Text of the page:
What is part of the daily pretrip requirements that is rarely checked by the driver? I know that’s a trick question because not many people do a proper pretrip inspection.
When was the last time you checked your insurance card? Or anything in your insurance/licensing binder? Or on your trailer if you’re pulling one?
I’ll tell you that even something obvious like an annual safety decal on a trailer can be missed very easily. I’ve done that. Glance at it as I’m walking by, think I saw it current and it wasn’t. I’ve also seen inspectors do that as well so it’s not just drivers.
Here’s an Ontario crisis at the moment,and I don’t use the term crisis lightly. It’s such a problem that MPP Guy Bourgouin from Mushkegowuk-James Bay introduced a motion to address this issue.
Insurance. Just that word can send shivers down the spine of smaller carriers in Ontario and to a lesser degree in the rest of Canada.
At a press conference at the end of April, Debbie Paquin of Laflamme Trucking in Hearst related how her insurance costs went from $2800 to over $6000 in 2018,to now she has to pay $15000 for facility insurance to insure her son. Her son, who grew up around trucks and spent $10000 to get his own license through a reputable company. They won’t insure him because he doesn’t have experience. Excuse me?
Angela Price went through a program from the government to get her license in 2014. She now has 5 years experience and can’t find a job.
Why? No “experience”. The companies she worked for didn’t report to the insurance provider that she was their driver because they didn’t want to pay the high cost. She had no idea until the company she was working for got bought out and she had to reapply to drive the same truck as before. They couldn’t hire her. No longer is your drivers abstract or logbooks proof of driving for these insurers. They want A Letter of Experience from the previous insurer before they’ll insure her.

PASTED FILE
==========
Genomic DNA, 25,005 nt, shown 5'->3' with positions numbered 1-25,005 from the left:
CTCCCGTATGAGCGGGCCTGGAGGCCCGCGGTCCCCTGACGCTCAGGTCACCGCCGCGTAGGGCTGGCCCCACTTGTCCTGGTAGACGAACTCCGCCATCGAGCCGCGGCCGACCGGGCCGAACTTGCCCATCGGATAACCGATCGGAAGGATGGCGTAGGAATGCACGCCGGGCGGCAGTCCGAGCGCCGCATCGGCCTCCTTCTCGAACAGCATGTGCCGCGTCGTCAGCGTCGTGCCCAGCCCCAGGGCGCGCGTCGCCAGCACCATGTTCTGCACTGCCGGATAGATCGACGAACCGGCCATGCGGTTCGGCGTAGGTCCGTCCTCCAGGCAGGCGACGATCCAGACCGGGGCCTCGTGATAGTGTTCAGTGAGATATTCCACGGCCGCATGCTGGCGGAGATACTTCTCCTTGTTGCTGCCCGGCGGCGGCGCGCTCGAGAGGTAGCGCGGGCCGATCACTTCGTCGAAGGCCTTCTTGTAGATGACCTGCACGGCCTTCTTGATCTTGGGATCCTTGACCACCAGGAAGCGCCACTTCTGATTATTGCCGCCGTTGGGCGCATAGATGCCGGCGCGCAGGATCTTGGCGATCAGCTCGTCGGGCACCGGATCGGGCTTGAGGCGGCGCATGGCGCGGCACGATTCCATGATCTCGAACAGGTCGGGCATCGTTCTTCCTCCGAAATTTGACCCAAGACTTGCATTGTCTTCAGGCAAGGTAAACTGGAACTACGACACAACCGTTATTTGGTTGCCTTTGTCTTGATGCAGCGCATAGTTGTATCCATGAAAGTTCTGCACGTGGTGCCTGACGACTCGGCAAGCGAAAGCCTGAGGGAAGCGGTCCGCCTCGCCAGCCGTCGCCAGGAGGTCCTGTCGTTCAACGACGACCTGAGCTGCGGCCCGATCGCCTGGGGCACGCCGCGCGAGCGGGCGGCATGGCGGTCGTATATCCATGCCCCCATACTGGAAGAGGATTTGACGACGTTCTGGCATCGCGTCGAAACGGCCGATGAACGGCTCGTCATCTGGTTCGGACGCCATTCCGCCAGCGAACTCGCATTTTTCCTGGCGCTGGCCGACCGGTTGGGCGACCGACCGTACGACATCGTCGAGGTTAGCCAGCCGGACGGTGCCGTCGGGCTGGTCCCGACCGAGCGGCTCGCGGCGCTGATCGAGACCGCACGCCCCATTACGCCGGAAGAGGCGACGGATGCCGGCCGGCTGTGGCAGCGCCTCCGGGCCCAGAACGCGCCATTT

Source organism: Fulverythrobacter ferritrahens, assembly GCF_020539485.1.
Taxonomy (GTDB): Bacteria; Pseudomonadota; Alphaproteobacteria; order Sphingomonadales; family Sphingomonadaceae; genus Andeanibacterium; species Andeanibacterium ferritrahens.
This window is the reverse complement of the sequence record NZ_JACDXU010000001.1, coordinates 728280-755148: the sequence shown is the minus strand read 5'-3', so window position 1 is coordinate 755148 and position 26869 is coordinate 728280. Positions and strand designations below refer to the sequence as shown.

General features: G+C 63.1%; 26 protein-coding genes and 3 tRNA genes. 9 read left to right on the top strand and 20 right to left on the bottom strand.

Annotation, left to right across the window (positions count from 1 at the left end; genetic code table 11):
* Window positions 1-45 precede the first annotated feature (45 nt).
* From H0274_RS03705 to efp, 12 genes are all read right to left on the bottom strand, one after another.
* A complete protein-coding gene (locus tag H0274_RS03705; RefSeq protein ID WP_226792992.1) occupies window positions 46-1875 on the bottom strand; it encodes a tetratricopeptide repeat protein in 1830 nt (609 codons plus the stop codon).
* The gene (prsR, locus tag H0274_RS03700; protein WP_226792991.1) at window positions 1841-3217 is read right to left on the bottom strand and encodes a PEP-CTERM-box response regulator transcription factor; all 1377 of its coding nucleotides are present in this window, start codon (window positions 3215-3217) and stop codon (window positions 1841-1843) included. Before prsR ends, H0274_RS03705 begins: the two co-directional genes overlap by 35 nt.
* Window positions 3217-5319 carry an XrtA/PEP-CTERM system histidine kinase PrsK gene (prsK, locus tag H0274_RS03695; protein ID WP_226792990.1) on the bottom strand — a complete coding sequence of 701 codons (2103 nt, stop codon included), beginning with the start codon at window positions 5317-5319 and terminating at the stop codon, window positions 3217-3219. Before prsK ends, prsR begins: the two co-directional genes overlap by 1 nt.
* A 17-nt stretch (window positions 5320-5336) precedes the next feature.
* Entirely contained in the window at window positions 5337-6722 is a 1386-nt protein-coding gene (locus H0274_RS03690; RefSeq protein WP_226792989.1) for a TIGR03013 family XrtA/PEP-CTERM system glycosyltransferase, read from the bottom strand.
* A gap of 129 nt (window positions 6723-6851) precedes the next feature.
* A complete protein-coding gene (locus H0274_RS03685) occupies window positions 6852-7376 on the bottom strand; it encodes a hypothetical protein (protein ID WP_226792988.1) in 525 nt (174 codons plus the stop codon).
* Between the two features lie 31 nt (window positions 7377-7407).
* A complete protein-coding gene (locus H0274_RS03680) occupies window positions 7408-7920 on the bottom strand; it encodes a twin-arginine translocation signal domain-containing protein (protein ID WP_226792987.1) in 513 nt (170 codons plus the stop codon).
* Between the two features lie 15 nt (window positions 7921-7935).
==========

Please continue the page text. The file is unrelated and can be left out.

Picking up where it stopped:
She has companies wanting her to work, but can’t pay the exorbitant fees.
There are many drivers in this predicament. There’s even more that aren’t aware of what’s happening.
If you’re a Driver Inc driver (no taxes taken off your cheque) what do you think your chances are that you’re insured? Laughable. Except its not funny.
Angela closed off her comments with “a driver who left their box in the air and hits a bridge has a better chance of being insured”. Wait.. What???
This is why. Companies play a game like this.
They will only insure “some” of their trucks and drivers who are working. They will claim that only “some” trucks are on the road that day by updating the insurer of which unit numbers.
Drivers are instructed to not give their insurance card to any officer until they have called in to dispatch. Dispatch will then let the insurer know that they “forgot” to include this unit on the daily list. Oh, and by the way, that vehicle is currently being inspected or was involved in an incident, like hitting a bridge.
Now, the insurance company is aware of this driver. So their experience may be bad, but they’ll be on the list. Hence they could go to another company and get hired because they are known to the insurance company.
Angela kept her safety record clear, which ended up hurting her employment. Isn’t that ironic? 5 companies want her to drive. That’s how good she is but now she’s looking to move west to another province to get work.
I have run against this type of criminal behaviour time and time again in trucking.
This one in Ontario is one of the worst I’ve ever seen. Small companies are hiding employees. Large companies are taking advantage of lesser experienced workers. People who grew up in the industry like Debbie’s son are held hostage. There are thousands of small companies trying to survive in Ontario alone.
Thankfully an MPP like Bourgouin has listened to his constituents and others like Angela and has brought this matter forward. Angela has been fighting this for over 3 years. Companies have quietly stopped their operations.
It’s time to fix this. It’s time to stop beating each other up over rates and get back to customer service. It’s beyond time to act and drive safely